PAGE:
Focus areas: Media, development, innovation, media in Africa and the extractive sector

Anya Schiffrin is the director of the Technology, Media, and Communications specialization at Columbia University’s School of International and Public Affairs. She teaches courses on media and development and innovation as well as the course Media, Human Rights and Social Change. Among other topics, she writes on journalism and development as well as the media in Africa and the extractive sector. Schiffrin spent 10 years working overseas as a journalist in Europe and Asia and was a Knight-Bagehot Fellow at Columbia University's Graduate School of Journalism in 1999–2000. Schiffrin is on the Global Board of the Open Society Foundations and the advistory board of the Natural Resource Governance Institute and the American Assembly. Her most recent books are African Muckraking: 75 Years of African Investigative Journalism (Jacana 2017) and Global Muckraking: 100 Years of Investigative Reporting from Around the World (New Press, 2014).

Research & Publications

October 2012|The New Press|Anya Schiffrin, Eamon Kircher-Allen

Protesters in the Middle East made history in 2011 when they toppled dictators who had been entrenched for decades. As the world economy worsened and austerity measures hit, the wave of demonstrations spread to Europe and the United States. From Tunisiato Egypt, from Athens to Madrid, from Zuccotti Park to London's financial district, protesters came out en masse, calling for an end to inequality and for government leaders to be held accountable. Specific demands varied, but one thing was universal: a new conviction that real change could be achieved through the peaceful action of the masses

October 2012|Journalism: Theory, Practice & Criticism|Anya Schiffrin, Ryan Fagan

It is widely believed that the media has an important role to play in promoting development and in shaping economic policy. This is done partly by the media’s framing of the issues for public debate and by educating consumers of news. Increasingly, economists have shown that the media has played a constructive role in promoting informed civil engagement on economic policy and even in promoting corporate governance. At the same time, the business press has been referred to as the weak link or ‘step child’ in an increasingly professional and knowledgeable news room. Among other critiques, business journalists are faulted for being ideologically captured, and so generally presenting a pro-business/market point of view. They are often accused of being not only biased, but too ill-informed to write in an analytical or critical way about economics. This article examines the US press coverage of the stimulus package over several months in 2009 to ascertain the validity of these hypotheses. We found that although there was robust discussion of the stimulus, it was mostly focused on the political process rather than the economic issues, there was little agenda setting and government and business sources – including many with a ‘vested interest’ – were overwhelmingly cited the most.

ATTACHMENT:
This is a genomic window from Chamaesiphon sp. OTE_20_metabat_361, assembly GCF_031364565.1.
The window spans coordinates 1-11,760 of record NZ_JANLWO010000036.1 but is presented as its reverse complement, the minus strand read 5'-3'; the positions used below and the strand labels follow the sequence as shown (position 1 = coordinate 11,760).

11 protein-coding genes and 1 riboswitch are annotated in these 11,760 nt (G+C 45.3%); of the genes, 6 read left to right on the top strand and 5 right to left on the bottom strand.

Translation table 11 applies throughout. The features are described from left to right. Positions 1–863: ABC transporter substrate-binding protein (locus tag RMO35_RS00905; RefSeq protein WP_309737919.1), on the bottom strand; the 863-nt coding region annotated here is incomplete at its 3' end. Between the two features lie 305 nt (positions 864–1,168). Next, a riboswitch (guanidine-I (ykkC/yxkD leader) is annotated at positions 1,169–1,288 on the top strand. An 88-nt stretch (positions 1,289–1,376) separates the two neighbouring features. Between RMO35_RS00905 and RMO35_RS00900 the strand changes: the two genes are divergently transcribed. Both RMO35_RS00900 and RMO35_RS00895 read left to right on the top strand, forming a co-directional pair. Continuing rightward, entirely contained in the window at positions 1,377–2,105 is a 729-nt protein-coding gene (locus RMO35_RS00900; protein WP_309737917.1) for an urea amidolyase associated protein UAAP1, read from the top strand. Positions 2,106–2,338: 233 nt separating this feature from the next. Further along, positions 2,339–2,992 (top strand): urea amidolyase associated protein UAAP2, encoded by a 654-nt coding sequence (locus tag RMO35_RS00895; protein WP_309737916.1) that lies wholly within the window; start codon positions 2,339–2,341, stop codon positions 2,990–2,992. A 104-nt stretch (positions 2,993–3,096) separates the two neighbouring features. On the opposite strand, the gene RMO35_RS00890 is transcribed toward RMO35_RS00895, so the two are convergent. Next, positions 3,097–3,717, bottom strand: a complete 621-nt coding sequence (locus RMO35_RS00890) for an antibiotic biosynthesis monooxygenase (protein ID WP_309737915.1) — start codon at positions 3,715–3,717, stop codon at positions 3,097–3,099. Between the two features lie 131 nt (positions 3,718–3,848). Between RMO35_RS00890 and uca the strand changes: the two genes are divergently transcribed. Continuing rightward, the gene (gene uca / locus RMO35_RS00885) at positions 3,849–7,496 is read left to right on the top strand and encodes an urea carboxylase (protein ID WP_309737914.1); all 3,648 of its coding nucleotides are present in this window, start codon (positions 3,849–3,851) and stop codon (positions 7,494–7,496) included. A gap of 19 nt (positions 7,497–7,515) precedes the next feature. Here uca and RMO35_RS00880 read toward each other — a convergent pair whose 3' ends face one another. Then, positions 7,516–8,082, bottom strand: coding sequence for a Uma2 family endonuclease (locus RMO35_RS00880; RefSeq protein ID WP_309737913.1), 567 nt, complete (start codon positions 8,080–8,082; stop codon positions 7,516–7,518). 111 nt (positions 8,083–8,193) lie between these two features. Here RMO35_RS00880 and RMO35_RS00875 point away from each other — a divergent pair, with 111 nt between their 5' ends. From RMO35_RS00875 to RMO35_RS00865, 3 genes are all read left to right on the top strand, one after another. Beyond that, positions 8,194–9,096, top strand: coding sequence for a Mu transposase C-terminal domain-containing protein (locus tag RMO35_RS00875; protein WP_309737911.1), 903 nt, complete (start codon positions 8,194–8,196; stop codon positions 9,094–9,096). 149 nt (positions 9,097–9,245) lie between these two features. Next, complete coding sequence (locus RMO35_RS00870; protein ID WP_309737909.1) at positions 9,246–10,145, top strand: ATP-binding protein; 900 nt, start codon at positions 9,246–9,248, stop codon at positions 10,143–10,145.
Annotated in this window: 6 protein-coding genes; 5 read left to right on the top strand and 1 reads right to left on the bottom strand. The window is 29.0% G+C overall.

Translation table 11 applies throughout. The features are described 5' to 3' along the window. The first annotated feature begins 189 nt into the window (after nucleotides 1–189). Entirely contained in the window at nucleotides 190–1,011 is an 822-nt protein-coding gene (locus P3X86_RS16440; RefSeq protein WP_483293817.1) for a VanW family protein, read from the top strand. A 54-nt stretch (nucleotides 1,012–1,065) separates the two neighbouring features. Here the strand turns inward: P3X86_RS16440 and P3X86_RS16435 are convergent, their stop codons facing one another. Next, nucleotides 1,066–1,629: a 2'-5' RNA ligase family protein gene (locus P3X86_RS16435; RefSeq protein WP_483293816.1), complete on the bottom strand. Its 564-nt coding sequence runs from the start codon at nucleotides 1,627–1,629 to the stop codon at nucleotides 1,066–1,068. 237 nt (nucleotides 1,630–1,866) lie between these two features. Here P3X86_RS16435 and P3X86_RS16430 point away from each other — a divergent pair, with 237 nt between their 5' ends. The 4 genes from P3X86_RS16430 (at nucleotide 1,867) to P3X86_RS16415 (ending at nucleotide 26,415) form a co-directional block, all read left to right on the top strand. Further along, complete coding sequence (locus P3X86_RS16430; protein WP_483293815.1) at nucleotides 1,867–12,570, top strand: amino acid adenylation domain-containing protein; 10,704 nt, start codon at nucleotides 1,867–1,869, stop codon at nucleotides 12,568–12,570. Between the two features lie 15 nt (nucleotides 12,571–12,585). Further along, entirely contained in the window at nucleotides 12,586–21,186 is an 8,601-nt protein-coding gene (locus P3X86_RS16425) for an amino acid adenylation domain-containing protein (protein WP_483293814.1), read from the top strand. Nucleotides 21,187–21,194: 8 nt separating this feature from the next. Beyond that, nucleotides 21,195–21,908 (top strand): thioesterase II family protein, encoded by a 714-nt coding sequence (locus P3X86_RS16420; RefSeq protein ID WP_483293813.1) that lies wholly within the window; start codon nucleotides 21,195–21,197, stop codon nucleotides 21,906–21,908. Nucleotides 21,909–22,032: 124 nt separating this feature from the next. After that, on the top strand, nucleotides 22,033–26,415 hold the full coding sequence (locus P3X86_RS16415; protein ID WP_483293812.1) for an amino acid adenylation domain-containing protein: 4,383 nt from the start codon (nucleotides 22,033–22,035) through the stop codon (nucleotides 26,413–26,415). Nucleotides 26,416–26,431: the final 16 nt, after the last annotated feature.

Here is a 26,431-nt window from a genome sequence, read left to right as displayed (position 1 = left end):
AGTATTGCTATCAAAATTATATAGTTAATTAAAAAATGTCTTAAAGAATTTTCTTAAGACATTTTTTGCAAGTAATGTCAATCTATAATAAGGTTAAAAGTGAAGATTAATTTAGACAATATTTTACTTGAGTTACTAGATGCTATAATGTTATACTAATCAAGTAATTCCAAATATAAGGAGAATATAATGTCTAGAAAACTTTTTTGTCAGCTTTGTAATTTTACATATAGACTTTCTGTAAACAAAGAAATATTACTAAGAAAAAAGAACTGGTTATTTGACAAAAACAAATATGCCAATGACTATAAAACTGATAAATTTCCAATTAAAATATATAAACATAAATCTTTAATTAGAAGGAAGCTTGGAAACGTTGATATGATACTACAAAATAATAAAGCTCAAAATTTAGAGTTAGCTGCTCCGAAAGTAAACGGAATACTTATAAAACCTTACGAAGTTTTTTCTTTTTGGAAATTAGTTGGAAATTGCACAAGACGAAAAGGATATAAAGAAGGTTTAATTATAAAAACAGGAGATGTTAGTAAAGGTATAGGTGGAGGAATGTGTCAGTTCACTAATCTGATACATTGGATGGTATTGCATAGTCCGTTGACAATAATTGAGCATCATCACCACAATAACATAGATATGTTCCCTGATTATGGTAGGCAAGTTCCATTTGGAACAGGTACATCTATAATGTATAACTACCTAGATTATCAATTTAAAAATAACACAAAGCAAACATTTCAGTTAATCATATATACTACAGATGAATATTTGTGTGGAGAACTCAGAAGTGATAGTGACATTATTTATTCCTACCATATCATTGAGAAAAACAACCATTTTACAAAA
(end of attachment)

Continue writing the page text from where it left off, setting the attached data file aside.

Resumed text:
October 2012|Ecquid Novi|Anya Schiffrin, Michael Behrman, James Canonge, Matthew Purcell

The media are viewed as playing an important role in promoting economic development by educating the public, framing the agenda for discussion, serving as a watchdog and promoting corporate governance. This article examines some characteristics of the print coverage in Nigeria, Ghana and Uganda of oil, gas and mining, to see whether it lives up to these lofty goals. A content analysis was done of 788 articles that appeared in Nigerian, Ghanaian and Ugandan newspapers from 2007–2009 to determine how informative their coverage of the extractive sector was. Measurements included the use of jargon; the explanation of context and background; the number, type and range of sources. The conclusion was that much of the reporting was news-focused and did not include substantial discussion about the effects of oil and gas extraction or the policy implications. Nor did the articles provide a balance of sources who could articulate a range of perspectives. Differences were more pronounced between periodicals than countries. Delineated are some ways in which press coverage could be improved.

May 2012|Journalism Practice, Volume 4:3|Anya Schiffrin

Not Really Enough: Foreign Donors and Journalism Training in Ghana, Nigeria and Uganda